Reforms initiated by the government in the public transport sector have failed to get rid of illegal gangs and cartels.
Mooted last year, the thrust of the initiative was a requirement that all public transport operators either form Saccos or limited liability companies for better management.
The government also stopped licencing new 14-seater matatus from January. Licensing of individual operators was also barred.
The extortionist groups have crafted a way to defeat this initiative by rushing to register Saccos and making genuine matatu owners join in as members.
The Transport Licencing Board estimates that 30 per cent of the newly registered Saccos are owned by illegal groups which have operated in the sector for many years.
They came in to cash in on desperate matatu owners; some of whom had been turned away from established groups.
Some established Saccos either rejected potential members or asked for exorbitant registration fees, pushing operators into the hands of illegal gangs as the deadline for registration loomed.
A study released last week on the impact of the new integrated National Transport Policy on the 14-seater matatus confirmed this. The study was conducted by the Co-operative College of Kenya.
"With the advent of new transport policy, gangs commonly referred to as cartels rushed and registered Saccos especially in Nairobi.
The irony of it is that some members of the cartel do not own even a single vehicle," the report says.
The report adds that while joining Saccos is voluntary, matatu owners were coerced to do so, hence a great threat to their survival.
Genuine matatu owners were paying between Sh30,000 and Sh100,000, with the amounts treated as "off-balance sheet transaction" since they were meant to go directly into the pockets of gang members.
While established Saccos are the anchor of business growth in Kenya, most of the new groups are "briefcase" firms and do not even have offices, records or a common bond between members.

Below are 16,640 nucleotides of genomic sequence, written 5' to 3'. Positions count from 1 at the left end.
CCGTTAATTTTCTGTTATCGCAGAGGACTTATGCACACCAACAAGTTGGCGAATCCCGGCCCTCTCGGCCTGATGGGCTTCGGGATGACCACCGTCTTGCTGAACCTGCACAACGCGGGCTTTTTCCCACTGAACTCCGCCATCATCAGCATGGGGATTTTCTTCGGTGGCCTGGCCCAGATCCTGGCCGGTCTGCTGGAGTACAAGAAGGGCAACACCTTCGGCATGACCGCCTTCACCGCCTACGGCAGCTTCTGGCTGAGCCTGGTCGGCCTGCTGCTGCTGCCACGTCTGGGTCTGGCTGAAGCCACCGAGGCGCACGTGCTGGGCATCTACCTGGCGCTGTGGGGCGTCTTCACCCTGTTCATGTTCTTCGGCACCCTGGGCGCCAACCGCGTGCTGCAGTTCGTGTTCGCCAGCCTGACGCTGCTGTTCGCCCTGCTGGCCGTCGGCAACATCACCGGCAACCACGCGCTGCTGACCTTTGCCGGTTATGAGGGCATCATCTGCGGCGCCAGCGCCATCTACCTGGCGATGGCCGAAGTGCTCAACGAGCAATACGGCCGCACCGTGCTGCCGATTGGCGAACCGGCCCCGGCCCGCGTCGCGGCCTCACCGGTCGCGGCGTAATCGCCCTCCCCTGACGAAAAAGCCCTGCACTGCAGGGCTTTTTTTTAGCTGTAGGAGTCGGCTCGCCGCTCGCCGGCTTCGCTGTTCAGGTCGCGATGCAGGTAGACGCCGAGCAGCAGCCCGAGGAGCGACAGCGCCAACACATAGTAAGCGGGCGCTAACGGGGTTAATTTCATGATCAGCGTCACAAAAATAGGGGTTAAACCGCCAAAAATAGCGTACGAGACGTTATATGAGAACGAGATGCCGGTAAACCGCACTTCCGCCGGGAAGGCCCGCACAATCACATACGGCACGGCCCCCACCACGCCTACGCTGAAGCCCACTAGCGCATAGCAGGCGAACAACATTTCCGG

The report says that with the phasing out of the 14-seater matatus, existing Saccos are under threat of disintegration as pulling together resources to buy bigger capacity vehicles will be a tall order, unless some interventions are undertaken.
Of those interviewed, 80 per cent said the new transport policy spells death on Saccos.
Co-operative Development and Marketing minister Joseph Nyagah said matatu operators will have to change the way they conduct business to fit into the new system.
Interestingly, 60 per cent of the board members of registered Saccos are not aware of the new transport policy, according to the study.
For example, Mr Nyagah said, Saccos should merge into stronger and more viable units and amalgamate their welfare accounts to create a "bigger book" that could attract banks and other donors.
"The 14-seater matatu will continue to play a role in this country, but mostly in the rural areas. We will, however, have to look for ways of phasing them out in towns without hurting operators," the minister said.
He said it will require Sh50 billion to progressively phase out the smaller capacity vehicles.
There are about 60,000 matatus in Kenya, 14,000 of which are in Nairobi.
They constitute 80 per cent of the public transport system in the country and are estimated to have an annual turnover of Sh73 billion.
The sector contributes Sh4 billion to insurance companies and Sh1 billion in taxes.
The Economic Survey 2011 shows that the number of registered 14-seater matatus declined by 19 per cent over the year in response to the change of policy.
According to the national integrated transport system -- that includes highways, railways and airports -- matatus are expected to act as feeders, as they will be barred from operating on major highways to reduce traffic snarl-ups.